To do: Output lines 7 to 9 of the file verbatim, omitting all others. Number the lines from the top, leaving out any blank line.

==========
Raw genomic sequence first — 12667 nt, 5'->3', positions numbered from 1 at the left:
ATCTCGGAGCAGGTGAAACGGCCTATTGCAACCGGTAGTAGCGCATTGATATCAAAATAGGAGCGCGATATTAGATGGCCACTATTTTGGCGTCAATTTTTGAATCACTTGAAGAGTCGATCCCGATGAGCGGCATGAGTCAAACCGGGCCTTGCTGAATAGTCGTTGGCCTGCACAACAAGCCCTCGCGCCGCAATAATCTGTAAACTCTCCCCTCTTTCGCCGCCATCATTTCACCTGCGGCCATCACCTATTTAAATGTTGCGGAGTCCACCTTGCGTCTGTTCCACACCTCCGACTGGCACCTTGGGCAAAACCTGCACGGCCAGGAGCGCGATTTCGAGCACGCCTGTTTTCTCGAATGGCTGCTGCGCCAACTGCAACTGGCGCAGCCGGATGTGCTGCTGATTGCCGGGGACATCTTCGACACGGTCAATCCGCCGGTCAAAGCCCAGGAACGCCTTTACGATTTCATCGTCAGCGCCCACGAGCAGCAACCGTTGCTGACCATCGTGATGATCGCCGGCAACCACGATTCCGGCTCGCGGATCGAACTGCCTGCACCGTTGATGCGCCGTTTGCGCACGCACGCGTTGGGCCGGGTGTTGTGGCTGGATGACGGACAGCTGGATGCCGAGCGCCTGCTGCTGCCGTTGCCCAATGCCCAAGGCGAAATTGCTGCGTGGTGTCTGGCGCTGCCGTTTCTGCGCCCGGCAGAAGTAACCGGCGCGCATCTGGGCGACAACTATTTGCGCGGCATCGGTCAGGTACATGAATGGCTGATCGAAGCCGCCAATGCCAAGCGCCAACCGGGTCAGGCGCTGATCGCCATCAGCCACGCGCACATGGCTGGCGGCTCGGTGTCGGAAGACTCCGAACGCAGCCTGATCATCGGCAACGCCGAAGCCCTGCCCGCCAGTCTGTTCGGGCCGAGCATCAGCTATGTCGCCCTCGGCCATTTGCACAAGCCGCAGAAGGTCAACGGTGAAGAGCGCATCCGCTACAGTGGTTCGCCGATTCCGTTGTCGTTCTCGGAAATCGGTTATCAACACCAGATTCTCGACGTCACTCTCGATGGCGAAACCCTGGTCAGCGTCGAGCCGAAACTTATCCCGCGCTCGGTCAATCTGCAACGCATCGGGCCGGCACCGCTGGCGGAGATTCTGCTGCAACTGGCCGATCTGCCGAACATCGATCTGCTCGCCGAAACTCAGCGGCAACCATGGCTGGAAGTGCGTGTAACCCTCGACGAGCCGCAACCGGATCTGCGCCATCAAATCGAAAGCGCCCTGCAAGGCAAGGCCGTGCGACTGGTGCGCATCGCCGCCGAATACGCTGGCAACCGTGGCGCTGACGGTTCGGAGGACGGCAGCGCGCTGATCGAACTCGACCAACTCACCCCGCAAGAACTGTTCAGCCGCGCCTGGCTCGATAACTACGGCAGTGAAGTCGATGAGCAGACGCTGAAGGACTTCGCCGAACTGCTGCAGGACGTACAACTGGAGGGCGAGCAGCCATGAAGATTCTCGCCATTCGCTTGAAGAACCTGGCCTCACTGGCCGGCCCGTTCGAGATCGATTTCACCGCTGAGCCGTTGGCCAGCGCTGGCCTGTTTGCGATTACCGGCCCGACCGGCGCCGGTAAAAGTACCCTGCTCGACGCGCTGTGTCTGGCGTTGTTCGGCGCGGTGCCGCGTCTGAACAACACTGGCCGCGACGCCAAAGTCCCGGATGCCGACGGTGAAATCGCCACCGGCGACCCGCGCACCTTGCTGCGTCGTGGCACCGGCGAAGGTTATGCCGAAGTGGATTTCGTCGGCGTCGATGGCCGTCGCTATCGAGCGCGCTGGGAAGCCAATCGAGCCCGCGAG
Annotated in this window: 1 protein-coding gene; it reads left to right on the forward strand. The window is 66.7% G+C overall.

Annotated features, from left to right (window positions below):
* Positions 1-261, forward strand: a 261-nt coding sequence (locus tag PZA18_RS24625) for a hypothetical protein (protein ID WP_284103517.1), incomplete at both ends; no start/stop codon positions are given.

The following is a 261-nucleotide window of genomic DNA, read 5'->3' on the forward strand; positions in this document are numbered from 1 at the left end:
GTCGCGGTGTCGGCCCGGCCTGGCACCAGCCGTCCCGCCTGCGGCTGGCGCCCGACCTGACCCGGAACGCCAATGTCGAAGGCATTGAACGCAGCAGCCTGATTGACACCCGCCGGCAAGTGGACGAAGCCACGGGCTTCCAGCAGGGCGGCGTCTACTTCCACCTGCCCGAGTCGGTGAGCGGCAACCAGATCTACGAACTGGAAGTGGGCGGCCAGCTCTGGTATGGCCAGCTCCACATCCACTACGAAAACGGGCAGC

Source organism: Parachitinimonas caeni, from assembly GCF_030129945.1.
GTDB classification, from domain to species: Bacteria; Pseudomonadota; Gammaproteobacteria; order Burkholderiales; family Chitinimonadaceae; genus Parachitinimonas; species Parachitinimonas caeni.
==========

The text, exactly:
GTCGCGGTGTCGGCCCGGCCTGGCACCAGCCGTCCCGCCTGCGGCTGGCGCCCGACCTGACCCGGAACGCCAATGTCGAAGGCATTGAACGCAGCAGCCTGATTGACACCCGCCGGCAAGTGGACGAAGCCACGGGCTTCCAGCAGGGCGGCGTCTACTTCCACCTGCCCGAGTCGGTGAGCGGCAACCAGATCTACGAACTGGAAGTGGGCGGCCAGCTCTGGTATGGCCAGCTCCACATCCACTACGAAAACGGGCAGC

Source organism: Parachitinimonas caeni, from assembly GCF_030129945.1.
GTDB classification, from domain to species: Bacteria; Pseudomonadota; Gammaproteobacteria; order Burkholderiales; family Chitinimonadaceae; genus Parachitinimonas; species Parachitinimonas caeni.